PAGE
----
Clearinghouse opens for business
Today's the day that Icann's Trademark Clearinghouse (TMCH) opens its doors in advance of the rollout of new gTLDs later this year. Deloitte, which is running the service, will verify trade mark data (for a fee) and maintain a database with the verified trade mark records. Once a mark is in the TMCH, applicants for domain names in new gTLDs will receive a warning notice if they try to register a domain name that exactly matches a TMCH record. If they go ahead anyway, the trade mark owner will receive a notification. You can read lots more about gTLDs and the TMCH on www.managingip.com.
First smartphone case in India
India has seen little smartphone litigation so far, but the first big case, between Ericsson and local manufacturer Micromax, is revealing some interesting aspects of the Indian approach to such cases. The Delhi High Court ordered Micromax to make a deposit, presumably to avoid injunctive relief, and then set out rather high suggested royalties – up to 2% of the sale price. The parties are now negotiating these rates, but if Ericsson is successful we should expect plenty more cases in India.
Guidance on how biotech patents will be assessed
Also in India, SpicyIP reports that the Indian Patent Office has released the final version of its draft guidelines for the examination of biotechnology patent applications. In February, the Patent Office made available the public comments it had received from various stakeholders, including submissions from the Organisation of Pharmaceutical Producers of India (OPPI), which represents multinational drug companies, the Biotechnology Industry Organization, the National Biodiversity Authority and a number of law firms. The guidelines, while noting that these do not have the force of law and do not constitute rule making, state that due to "moral and ethical concerns", there was "an urgent need to put in place Guidelines to establish uniform and consistent practices in the examination of patent applications in the field of biotechnology and allied subjects".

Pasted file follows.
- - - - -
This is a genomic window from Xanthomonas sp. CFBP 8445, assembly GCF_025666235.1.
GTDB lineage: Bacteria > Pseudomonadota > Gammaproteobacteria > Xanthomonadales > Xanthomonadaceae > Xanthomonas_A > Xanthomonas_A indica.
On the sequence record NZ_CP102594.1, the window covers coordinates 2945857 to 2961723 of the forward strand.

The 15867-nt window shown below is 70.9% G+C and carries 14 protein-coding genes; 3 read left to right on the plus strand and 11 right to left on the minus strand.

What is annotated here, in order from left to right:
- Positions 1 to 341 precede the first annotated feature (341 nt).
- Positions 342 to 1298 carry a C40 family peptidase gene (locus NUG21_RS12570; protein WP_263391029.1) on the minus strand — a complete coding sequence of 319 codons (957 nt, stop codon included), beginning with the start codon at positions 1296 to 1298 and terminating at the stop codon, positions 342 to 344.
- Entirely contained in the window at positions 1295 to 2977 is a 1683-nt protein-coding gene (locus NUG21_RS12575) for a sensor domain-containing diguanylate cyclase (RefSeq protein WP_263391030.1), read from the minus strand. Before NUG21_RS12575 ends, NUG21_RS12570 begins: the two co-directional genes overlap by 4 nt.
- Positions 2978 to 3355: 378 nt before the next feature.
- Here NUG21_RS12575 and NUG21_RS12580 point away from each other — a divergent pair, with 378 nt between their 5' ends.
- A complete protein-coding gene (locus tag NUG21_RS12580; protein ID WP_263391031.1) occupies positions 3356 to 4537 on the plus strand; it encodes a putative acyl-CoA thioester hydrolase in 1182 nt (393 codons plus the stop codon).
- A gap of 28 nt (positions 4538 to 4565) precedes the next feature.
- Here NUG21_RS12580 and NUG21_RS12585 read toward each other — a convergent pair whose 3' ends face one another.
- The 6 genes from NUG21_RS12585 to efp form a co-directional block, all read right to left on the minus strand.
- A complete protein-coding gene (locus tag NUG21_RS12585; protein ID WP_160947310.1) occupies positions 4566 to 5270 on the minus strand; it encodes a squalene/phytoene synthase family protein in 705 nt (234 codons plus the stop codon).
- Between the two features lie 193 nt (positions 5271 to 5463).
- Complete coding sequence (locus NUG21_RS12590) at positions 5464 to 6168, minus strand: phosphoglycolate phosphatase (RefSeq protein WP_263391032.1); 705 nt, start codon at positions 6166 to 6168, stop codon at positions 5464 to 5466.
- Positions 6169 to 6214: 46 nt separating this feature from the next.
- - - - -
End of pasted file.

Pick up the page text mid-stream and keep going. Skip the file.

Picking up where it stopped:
One EU market for football
Scottish pubs look likely to have the same freedom to show football matches as their English counterparts, following an opinion from the Court of Session in Edinburgh in The Scottish Premier League v Lisini Pub Management. As in the English case Premier League v QC Leisure, a pub owner was using a decoder card to broadcast foreign coverage of domestic football matches. The Scottish judge borrowed much from that ruling, and the Court of Justice of the EU referral, in saying limiting such cards would hinder competition. Although only a debate hearing, it looks like the direction is set for a single EU market for football coverage.
Meltwater loses in the US as well as UK
Elsewhere in copyright, a New York court has ruled that news aggregation service Meltwater is infringing the copyright of Associated Press and others by providing extracts of news stories. Although the decision is likely to be appealed, Meltwater was not successful on appeal in the UK – where the case was brought by The Newspaper Licensing Agency – and the ruling that the service amounted to far more than simple aggregators such as Google was similar. The UK's Supreme Court is due to hear the case later in the year.